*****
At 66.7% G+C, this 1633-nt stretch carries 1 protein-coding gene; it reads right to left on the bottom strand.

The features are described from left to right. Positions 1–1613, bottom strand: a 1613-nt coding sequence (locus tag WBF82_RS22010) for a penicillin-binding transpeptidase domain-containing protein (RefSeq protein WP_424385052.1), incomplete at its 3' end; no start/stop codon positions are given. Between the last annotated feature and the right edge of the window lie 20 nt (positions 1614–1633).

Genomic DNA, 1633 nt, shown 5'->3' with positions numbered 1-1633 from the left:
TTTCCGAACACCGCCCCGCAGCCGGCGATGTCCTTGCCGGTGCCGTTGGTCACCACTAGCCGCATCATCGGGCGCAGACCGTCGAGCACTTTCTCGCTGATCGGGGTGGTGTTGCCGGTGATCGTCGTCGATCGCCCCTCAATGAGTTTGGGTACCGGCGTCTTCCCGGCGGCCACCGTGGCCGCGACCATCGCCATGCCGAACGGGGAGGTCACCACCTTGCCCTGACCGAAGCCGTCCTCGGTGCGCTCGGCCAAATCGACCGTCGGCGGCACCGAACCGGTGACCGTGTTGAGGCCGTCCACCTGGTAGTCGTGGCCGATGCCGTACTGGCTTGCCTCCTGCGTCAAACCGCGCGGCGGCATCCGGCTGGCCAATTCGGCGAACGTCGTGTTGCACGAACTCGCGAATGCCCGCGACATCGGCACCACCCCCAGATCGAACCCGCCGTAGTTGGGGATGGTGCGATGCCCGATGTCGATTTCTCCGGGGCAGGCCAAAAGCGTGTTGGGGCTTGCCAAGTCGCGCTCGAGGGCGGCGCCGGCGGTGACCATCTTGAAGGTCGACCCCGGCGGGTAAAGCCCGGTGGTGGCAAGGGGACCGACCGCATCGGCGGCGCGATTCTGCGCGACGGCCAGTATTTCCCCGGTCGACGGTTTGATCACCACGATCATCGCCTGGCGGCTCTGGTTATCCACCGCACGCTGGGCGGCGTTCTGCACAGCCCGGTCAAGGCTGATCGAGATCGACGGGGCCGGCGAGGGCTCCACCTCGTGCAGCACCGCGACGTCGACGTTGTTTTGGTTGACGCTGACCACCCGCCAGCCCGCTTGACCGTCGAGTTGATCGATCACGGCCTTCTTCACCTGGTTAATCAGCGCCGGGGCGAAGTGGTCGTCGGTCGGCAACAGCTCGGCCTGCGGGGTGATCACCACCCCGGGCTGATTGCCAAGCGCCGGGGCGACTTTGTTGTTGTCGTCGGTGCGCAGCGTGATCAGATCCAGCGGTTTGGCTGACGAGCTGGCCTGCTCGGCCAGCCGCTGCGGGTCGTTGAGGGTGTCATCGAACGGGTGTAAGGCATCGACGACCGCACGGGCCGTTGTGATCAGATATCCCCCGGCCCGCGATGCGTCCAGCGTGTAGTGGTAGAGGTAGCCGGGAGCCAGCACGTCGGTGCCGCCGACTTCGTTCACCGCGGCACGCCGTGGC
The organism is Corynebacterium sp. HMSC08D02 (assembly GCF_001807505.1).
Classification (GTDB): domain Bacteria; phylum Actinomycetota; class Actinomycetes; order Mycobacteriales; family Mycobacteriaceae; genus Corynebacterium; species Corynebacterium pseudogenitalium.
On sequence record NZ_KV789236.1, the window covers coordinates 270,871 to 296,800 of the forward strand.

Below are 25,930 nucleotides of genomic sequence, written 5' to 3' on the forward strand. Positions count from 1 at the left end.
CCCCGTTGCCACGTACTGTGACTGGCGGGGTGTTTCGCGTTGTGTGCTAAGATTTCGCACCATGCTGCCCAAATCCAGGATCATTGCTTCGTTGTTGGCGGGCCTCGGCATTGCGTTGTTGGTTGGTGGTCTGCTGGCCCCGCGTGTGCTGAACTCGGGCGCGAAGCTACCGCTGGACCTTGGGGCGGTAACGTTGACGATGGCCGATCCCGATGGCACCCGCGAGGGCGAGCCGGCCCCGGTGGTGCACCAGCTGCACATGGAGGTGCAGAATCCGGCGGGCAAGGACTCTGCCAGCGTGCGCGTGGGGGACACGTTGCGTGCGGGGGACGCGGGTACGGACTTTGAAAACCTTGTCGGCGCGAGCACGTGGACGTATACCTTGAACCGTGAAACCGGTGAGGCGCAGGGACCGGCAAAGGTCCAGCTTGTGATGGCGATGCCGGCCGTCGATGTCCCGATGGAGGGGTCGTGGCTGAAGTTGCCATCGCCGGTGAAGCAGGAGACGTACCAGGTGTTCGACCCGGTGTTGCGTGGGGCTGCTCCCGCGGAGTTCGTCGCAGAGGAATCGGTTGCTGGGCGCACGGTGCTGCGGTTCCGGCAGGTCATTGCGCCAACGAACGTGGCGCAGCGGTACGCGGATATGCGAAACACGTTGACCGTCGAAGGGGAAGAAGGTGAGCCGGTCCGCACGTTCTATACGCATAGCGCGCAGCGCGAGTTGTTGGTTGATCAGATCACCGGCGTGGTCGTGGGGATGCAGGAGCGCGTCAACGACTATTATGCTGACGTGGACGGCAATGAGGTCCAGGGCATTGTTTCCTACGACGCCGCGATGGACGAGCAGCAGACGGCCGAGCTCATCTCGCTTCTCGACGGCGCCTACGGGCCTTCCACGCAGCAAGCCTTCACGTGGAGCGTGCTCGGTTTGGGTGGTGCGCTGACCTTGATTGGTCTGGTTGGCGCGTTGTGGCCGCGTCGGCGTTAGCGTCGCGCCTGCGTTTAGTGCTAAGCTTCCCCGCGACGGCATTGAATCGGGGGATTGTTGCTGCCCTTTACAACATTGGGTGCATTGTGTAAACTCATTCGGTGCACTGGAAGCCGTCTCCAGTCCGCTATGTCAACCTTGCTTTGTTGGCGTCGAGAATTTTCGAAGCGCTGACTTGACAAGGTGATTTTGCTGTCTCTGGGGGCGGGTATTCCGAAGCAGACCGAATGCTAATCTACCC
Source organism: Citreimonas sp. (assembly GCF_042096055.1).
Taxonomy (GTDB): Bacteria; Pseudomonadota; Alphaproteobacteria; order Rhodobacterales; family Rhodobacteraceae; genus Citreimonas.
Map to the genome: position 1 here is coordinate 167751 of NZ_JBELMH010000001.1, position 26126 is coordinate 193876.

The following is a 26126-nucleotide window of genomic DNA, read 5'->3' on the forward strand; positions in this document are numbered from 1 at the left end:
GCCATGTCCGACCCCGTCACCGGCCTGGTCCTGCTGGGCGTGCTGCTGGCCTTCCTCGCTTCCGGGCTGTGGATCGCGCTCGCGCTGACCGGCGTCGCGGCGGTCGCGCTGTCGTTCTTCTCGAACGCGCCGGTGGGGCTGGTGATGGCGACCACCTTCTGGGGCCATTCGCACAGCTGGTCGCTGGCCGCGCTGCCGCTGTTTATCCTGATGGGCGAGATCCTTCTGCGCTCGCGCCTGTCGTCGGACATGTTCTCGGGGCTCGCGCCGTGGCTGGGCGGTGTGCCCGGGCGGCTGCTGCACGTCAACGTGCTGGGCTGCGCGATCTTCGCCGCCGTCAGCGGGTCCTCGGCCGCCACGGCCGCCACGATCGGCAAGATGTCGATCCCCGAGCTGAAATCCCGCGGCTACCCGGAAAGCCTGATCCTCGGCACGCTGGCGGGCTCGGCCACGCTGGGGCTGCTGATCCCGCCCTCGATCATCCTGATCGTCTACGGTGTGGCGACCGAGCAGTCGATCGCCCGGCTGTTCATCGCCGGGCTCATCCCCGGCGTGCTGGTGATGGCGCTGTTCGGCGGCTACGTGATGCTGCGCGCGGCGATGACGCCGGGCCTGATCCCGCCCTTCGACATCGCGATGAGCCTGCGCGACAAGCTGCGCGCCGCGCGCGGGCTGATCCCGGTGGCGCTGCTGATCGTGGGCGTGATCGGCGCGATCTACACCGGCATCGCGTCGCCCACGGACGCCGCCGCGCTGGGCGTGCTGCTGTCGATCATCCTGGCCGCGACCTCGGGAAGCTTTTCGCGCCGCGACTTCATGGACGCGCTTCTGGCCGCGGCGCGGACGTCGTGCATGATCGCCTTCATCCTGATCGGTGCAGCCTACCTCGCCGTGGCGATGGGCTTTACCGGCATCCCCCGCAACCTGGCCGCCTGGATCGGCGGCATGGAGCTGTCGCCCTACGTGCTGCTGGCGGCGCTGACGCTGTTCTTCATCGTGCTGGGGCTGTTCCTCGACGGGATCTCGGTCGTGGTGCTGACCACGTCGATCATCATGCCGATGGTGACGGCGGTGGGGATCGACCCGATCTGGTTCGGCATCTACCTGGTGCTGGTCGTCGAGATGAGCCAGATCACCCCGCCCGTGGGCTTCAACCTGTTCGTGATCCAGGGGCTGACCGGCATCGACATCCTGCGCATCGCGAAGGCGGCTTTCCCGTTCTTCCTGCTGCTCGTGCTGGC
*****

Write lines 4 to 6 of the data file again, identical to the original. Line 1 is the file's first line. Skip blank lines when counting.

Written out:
TTTCCGAACACCGCCCCGCAGCCGGCGATGTCCTTGCCGGTGCCGTTGGTCACCACTAGCCGCATCATCGGGCGCAGACCGTCGAGCACTTTCTCGCTGATCGGGGTGGTGTTGCCGGTGATCGTCGTCGATCGCCCCTCAATGAGTTTGGGTACCGGCGTCTTCCCGGCGGCCACCGTGGCCGCGACCATCGCCATGCCGAACGGGGAGGTCACCACCTTGCCCTGACCGAAGCCGTCCTCGGTGCGCTCGGCCAAATCGACCGTCGGCGGCACCGAACCGGTGACCGTGTTGAGGCCGTCCACCTGGTAGTCGTGGCCGATGCCGTACTGGCTTGCCTCCTGCGTCAAACCGCGCGGCGGCATCCGGCTGGCCAATTCGGCGAACGTCGTGTTGCACGAACTCGCGAATGCCCGCGACATCGGCACCACCCCCAGATCGAACCCGCCGTAGTTGGGGATGGTGCGATGCCCGATGTCGATTTCTCCGGGGCAGGCCAAAAGCGTGTTGGGGCTTGCCAAGTCGCGCTCGAGGGCGGCGCCGGCGGTGACCATCTTGAAGGTCGACCCCGGCGGGTAAAGCCCGGTGGTGGCAAGGGGACCGACCGCATCGGCGGCGCGATTCTGCGCGACGGCCAGTATTTCCCCGGTCGACGGTTTGATCACCACGATCATCGCCTGGCGGCTCTGGTTATCCACCGCACGCTGGGCGGCGTTCTGCACAGCCCGGTCAAGGCTGATCGAGATCGACGGGGCCGGCGAGGGCTCCACCTCGTGCAGCACCGCGACGTCGACGTTGTTTTGGTTGACGCTGACCACCCGCCAGCCCGCTTGACCGTCGAGTTGATCGATCACGGCCTTCTTCACCTGGTTAATCAGCGCCGGGGCGAAGTGGTCGTCGGTCGGCAACAGCTCGGCCTGCGGGGTGATCACCACCCCGGGCTGATTGCCAAGCGCCGGGGCGACTTTGTTGTTGTCGTCGGTGCGCAGCGTGATCAGATCCAGCGGTTTGGCTGACGAGCTGGCCTGCTCGGCCAGCCGCTGCGGGTCGTTGAGGGTGTCATCGAACGGGTGTAAGGCATCGACGACCGCACGGGCCGTTGTGATCAGATATCCCCCGGCCCGCGATGCGTCCAGCGTGTAGTGGTAGAGGTAGCCGGGAGCCAGCACGTCGGTGCCGCCGACTTCGTTCACCGCGGCACGCCGTGGC
The organism is Corynebacterium sp. HMSC08D02 (assembly GCF_001807505.1).
Classification (GTDB): domain Bacteria; phylum Actinomycetota; class Actinomycetes; order Mycobacteriales; family Mycobacteriaceae; genus Corynebacterium; species Corynebacterium pseudogenitalium.